Technology and distance weaponised against rural women domestic violence victims

Rural and remote women experience devastating effects on their health, wellbeing and sense of security from technology-enabled abuse which can potentially signal risk of fatal violence, a QUT study for the Australian Institute of Criminology reports.

  • Rural and remote women encounter greater barriers than those in urban places
  • Technology is used to amplify the abuse and fear, and to entrap women
  • Non-urban women report their abusers geographically and socially isolated them to hide abuse

Women survivors of domestic violence (DV) who live in regional, rural, and remote areas said their abusers had intentionally geographically and socially isolated them to restrict their freedom and 'hide' their violence.

The study on digital coercive control (DCC) was conducted by Associate Professor Bridget Harris from QUT School of Justice and Dr Delanie Woodlock from University of New South Wales.

"We found that DV perpetrators used digital media and devices to enable and continue coercive control, with further effects for non-urban women than found in the previous studies of urban women," Professor Harris said.

"DCC perpetrators use technology including mobile phones, social media apps and email to threaten, harass, embarrass and isolate current or former intimate partners.

"DCC has devastating and dangerous effects on a victim–survivors' health, and wellbeing and it is harder to 'escape' spaceless violence and the omnipresence of perpetrators.

Associate Professor Bridget Harris

"Our in-depth interviews with 13 women from regional, rural and remote Australia found that while the DCC methods are similar for both urban and rural women, this study's participants' experience was different due to their isolation and difficulties in seeking assistance and responding to violence."

Professor Harris said that while DCC was sometimes minimised by criminal justice agents, it should not be ignored.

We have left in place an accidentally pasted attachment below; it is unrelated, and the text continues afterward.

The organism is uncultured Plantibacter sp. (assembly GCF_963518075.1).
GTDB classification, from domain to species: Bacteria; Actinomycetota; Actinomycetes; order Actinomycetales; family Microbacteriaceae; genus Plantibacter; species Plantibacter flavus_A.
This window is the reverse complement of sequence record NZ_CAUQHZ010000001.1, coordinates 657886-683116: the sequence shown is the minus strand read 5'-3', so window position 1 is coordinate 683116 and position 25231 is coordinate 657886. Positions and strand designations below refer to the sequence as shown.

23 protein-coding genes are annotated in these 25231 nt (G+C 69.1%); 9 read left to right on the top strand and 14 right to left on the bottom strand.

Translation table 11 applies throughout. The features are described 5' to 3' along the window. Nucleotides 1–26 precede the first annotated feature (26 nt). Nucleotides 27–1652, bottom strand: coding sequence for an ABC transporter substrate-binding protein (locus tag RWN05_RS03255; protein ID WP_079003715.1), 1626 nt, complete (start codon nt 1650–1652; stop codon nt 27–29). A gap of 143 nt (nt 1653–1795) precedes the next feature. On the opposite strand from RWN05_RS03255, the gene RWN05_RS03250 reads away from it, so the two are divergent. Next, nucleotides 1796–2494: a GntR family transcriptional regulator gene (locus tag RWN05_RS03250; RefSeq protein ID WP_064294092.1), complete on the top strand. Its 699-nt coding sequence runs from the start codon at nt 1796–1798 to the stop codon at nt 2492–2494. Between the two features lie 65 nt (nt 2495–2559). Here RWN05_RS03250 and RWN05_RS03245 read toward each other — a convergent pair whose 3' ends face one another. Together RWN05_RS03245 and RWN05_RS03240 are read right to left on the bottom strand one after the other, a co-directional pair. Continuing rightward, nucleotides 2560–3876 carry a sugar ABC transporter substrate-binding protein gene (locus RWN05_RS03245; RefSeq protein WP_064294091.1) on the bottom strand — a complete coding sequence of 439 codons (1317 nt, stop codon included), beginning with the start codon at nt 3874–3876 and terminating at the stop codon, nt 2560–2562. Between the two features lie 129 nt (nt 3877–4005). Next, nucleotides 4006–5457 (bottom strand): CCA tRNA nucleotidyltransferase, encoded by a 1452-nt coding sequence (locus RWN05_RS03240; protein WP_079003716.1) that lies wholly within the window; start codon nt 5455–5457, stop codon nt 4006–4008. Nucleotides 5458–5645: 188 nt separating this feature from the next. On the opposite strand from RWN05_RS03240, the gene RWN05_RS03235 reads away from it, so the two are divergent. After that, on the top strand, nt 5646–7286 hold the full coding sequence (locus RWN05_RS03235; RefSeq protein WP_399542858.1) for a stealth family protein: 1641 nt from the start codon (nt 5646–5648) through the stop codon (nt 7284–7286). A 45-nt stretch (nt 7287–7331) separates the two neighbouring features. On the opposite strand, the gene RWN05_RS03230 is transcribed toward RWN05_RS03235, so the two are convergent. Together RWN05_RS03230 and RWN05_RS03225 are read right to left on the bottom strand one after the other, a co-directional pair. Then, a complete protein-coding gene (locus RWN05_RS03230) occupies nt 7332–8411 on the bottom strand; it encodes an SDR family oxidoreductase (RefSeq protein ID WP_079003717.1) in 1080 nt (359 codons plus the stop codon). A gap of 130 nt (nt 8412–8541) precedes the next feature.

"There are extensive impacts on women and technology abuse can potentially provide insights into 'homicide flags'," she said.

"It is important to recognise that the danger of lethal violence may be greater for non-urban women because it is amplified by the distance between a woman's home and first responders."

Professor Harris said rural women reported they could more readily be discovered and targeted by their abuser both online and offline.

"For the women who were located great distances from domestic violence services, friends and families, it was hard for them to make contact, particularly when they were under the watchful eye of their abuser," she said.

"In small, close-knit and conservative communities, where the perpetrator is well-known, liked or in a position of power, disclosing domestic violence face-to-face could also be confronting and challenging.

"Because technology had been weaponised against them, they did not always feel safe using these channels to seek information and support.

"Knowing that perpetrators and their allies were using technology to track and monitor them post-separation made some women feel it was not safe to use.

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